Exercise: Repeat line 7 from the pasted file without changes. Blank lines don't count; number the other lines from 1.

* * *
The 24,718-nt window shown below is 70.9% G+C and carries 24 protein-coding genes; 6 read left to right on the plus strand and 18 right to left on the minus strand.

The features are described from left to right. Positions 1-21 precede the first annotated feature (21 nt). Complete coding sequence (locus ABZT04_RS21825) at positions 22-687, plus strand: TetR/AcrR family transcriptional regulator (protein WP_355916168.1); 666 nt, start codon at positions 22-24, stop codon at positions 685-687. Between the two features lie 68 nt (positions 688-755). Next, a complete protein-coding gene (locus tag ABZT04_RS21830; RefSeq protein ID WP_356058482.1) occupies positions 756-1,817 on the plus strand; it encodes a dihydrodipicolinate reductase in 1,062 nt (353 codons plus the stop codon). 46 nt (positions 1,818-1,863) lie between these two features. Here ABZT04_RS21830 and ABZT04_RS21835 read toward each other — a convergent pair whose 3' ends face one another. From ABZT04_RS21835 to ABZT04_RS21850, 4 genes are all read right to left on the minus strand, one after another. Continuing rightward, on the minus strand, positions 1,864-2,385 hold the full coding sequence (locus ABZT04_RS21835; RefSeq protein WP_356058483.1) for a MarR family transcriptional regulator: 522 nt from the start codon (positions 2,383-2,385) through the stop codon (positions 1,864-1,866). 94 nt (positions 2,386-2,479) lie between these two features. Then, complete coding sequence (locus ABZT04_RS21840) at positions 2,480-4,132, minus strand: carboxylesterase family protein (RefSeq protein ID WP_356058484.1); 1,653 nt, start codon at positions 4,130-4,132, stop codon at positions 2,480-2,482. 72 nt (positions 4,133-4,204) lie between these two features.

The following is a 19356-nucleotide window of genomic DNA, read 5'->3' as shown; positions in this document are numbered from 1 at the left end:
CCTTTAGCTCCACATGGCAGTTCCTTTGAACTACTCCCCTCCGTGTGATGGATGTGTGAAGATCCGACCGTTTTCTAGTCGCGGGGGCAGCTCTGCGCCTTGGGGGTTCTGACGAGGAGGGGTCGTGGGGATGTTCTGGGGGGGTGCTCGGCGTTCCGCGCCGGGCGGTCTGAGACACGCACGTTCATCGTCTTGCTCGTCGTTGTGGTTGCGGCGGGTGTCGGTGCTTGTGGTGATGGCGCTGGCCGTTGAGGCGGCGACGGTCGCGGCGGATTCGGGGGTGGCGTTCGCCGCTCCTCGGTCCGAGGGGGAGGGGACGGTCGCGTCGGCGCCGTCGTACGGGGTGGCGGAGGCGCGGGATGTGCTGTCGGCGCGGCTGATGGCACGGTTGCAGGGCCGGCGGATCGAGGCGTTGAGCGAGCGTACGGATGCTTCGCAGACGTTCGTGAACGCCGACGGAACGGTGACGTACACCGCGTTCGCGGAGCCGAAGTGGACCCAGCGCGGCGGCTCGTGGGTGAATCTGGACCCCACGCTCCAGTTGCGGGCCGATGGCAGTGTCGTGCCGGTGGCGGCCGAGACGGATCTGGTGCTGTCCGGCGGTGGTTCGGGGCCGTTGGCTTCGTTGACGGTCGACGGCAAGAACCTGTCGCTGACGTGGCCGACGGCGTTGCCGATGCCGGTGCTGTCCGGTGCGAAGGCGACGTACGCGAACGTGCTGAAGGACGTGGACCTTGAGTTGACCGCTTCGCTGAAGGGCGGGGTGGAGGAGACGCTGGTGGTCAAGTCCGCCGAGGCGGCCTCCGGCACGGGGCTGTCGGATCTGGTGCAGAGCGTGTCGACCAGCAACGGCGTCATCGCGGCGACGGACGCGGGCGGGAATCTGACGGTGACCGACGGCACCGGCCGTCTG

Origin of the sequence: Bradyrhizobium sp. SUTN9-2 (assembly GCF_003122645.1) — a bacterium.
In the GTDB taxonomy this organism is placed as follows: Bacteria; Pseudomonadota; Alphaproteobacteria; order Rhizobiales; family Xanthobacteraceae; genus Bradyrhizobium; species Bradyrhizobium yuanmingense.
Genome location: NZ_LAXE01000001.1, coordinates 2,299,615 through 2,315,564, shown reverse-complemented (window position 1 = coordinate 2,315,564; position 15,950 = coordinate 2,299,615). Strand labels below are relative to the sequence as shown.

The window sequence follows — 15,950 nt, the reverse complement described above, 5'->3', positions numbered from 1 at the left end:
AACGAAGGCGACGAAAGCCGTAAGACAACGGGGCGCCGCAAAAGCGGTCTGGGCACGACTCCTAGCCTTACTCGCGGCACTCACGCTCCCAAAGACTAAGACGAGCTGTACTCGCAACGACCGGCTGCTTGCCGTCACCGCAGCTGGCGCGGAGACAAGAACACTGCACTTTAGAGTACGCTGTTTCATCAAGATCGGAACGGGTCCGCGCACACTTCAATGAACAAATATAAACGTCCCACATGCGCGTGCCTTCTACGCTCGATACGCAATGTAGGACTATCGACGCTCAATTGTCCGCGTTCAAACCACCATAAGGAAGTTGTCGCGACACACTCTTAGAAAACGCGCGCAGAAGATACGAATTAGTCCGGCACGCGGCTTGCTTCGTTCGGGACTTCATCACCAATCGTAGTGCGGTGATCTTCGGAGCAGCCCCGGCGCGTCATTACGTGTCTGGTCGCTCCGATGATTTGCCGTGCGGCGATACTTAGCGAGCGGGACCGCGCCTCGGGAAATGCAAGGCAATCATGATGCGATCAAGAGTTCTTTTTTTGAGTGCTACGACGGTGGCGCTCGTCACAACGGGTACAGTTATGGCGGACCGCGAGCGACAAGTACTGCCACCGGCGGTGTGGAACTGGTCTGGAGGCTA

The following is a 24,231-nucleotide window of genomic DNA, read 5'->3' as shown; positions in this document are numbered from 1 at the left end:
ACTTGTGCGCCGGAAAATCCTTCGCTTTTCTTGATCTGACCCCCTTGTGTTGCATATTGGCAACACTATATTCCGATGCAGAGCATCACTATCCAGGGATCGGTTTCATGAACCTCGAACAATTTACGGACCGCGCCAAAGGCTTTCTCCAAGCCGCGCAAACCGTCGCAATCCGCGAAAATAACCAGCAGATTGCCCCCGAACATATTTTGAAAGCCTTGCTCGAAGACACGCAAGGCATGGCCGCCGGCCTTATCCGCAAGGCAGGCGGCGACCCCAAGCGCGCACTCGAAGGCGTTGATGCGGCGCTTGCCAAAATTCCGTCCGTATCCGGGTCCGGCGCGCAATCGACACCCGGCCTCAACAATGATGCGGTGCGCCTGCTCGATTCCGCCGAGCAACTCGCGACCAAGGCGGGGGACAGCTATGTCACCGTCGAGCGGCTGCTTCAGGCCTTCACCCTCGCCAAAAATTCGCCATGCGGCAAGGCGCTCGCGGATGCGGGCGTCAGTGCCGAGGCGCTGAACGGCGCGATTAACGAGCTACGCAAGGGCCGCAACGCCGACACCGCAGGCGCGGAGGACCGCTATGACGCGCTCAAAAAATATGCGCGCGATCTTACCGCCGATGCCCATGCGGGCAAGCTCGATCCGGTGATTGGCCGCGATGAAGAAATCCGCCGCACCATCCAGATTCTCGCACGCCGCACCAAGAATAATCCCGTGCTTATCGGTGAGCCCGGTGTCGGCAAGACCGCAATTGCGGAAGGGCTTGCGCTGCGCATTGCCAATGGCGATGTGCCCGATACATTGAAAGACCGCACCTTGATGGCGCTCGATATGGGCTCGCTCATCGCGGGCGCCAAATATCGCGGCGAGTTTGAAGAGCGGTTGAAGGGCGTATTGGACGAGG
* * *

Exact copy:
Genome location: NZ_LAXE01000001.1, coordinates 2,299,615 through 2,315,564, shown reverse-complemented (window position 1 = coordinate 2,315,564; position 15,950 = coordinate 2,299,615). Strand labels below are relative to the sequence as shown.